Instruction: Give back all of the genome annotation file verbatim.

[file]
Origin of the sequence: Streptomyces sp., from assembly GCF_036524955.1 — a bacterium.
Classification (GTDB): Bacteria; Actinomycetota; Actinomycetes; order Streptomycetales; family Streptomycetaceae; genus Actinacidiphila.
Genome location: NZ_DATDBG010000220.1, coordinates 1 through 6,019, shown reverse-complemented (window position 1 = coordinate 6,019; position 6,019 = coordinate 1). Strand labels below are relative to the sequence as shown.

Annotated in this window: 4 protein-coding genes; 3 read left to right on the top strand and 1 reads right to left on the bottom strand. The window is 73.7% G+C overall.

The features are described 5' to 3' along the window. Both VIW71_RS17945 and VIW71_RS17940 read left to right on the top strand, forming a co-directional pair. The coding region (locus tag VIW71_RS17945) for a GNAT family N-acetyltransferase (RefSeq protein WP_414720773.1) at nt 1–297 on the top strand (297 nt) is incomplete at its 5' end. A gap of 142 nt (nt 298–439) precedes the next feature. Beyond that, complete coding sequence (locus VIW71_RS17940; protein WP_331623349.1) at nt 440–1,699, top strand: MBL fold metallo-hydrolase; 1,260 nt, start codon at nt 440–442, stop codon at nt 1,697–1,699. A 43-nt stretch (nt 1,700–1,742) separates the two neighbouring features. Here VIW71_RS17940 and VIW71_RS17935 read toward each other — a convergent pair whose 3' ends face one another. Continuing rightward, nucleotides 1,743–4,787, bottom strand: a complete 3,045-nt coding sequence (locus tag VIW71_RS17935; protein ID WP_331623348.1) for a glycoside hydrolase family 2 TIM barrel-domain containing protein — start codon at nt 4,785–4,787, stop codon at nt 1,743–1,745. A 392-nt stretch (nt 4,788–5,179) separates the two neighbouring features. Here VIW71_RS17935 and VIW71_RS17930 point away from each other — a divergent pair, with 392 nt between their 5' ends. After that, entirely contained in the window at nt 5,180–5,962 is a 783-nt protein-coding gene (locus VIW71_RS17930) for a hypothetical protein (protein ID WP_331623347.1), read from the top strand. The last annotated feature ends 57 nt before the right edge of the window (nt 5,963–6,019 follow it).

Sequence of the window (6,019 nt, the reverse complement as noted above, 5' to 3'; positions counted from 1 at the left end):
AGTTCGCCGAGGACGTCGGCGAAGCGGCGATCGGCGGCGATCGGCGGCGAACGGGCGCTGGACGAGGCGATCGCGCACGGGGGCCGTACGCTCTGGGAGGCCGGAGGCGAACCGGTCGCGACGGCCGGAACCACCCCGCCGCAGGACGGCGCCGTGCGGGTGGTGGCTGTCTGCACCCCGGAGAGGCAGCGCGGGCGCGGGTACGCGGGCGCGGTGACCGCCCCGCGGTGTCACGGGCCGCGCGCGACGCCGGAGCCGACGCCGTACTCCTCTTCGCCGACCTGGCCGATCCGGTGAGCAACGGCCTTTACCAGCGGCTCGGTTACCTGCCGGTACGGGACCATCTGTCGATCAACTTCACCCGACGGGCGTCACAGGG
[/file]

Origin of the sequence: Streptomyces sp., from assembly GCF_036524955.1 — a bacterium.
Classification (GTDB): Bacteria; Actinomycetota; Actinomycetes; order Streptomycetales; family Streptomycetaceae; genus Actinacidiphila.
Genome location: NZ_DATDBG010000220.1, coordinates 1 through 6,019, shown reverse-complemented (window position 1 = coordinate 6,019; position 6,019 = coordinate 1). Strand labels below are relative to the sequence as shown.

Annotated in this window: 4 protein-coding genes; 3 read left to right on the top strand and 1 reads right to left on the bottom strand. The window is 73.7% G+C overall.

The features are described 5' to 3' along the window. Both VIW71_RS17945 and VIW71_RS17940 read left to right on the top strand, forming a co-directional pair. The coding region (locus tag VIW71_RS17945) for a GNAT family N-acetyltransferase (RefSeq protein WP_414720773.1) at nt 1–297 on the top strand (297 nt) is incomplete at its 5' end. A gap of 142 nt (nt 298–439) precedes the next feature. Beyond that, complete coding sequence (locus VIW71_RS17940; protein WP_331623349.1) at nt 440–1,699, top strand: MBL fold metallo-hydrolase; 1,260 nt, start codon at nt 440–442, stop codon at nt 1,697–1,699. A 43-nt stretch (nt 1,700–1,742) separates the two neighbouring features. Here VIW71_RS17940 and VIW71_RS17935 read toward each other — a convergent pair whose 3' ends face one another. Continuing rightward, nucleotides 1,743–4,787, bottom strand: a complete 3,045-nt coding sequence (locus tag VIW71_RS17935; protein ID WP_331623348.1) for a glycoside hydrolase family 2 TIM barrel-domain containing protein — start codon at nt 4,785–4,787, stop codon at nt 1,743–1,745. A 392-nt stretch (nt 4,788–5,179) separates the two neighbouring features. Here VIW71_RS17935 and VIW71_RS17930 point away from each other — a divergent pair, with 392 nt between their 5' ends. After that, entirely contained in the window at nt 5,180–5,962 is a 783-nt protein-coding gene (locus VIW71_RS17930) for a hypothetical protein (protein ID WP_331623347.1), read from the top strand. The last annotated feature ends 57 nt before the right edge of the window (nt 5,963–6,019 follow it).

Sequence of the window (6,019 nt, the reverse complement as noted above, 5' to 3'; positions counted from 1 at the left end):
AGTTCGCCGAGGACGTCGGCGAAGCGGCGATCGGCGGCGATCGGCGGCGAACGGGCGCTGGACGAGGCGATCGCGCACGGGGGCCGTACGCTCTGGGAGGCCGGAGGCGAACCGGTCGCGACGGCCGGAACCACCCCGCCGCAGGACGGCGCCGTGCGGGTGGTGGCTGTCTGCACCCCGGAGAGGCAGCGCGGGCGCGGGTACGCGGGCGCGGTGACCGCCCCGCGGTGTCACGGGCCGCGCGCGACGCCGGAGCCGACGCCGTACTCCTCTTCGCCGACCTGGCCGATCCGGTGAGCAACGGCCTTTACCAGCGGCTCGGTTACCTGCCGGTACGGGACCATCTGTCGATCAACTTCACCCGACGGGCGTCACAGGG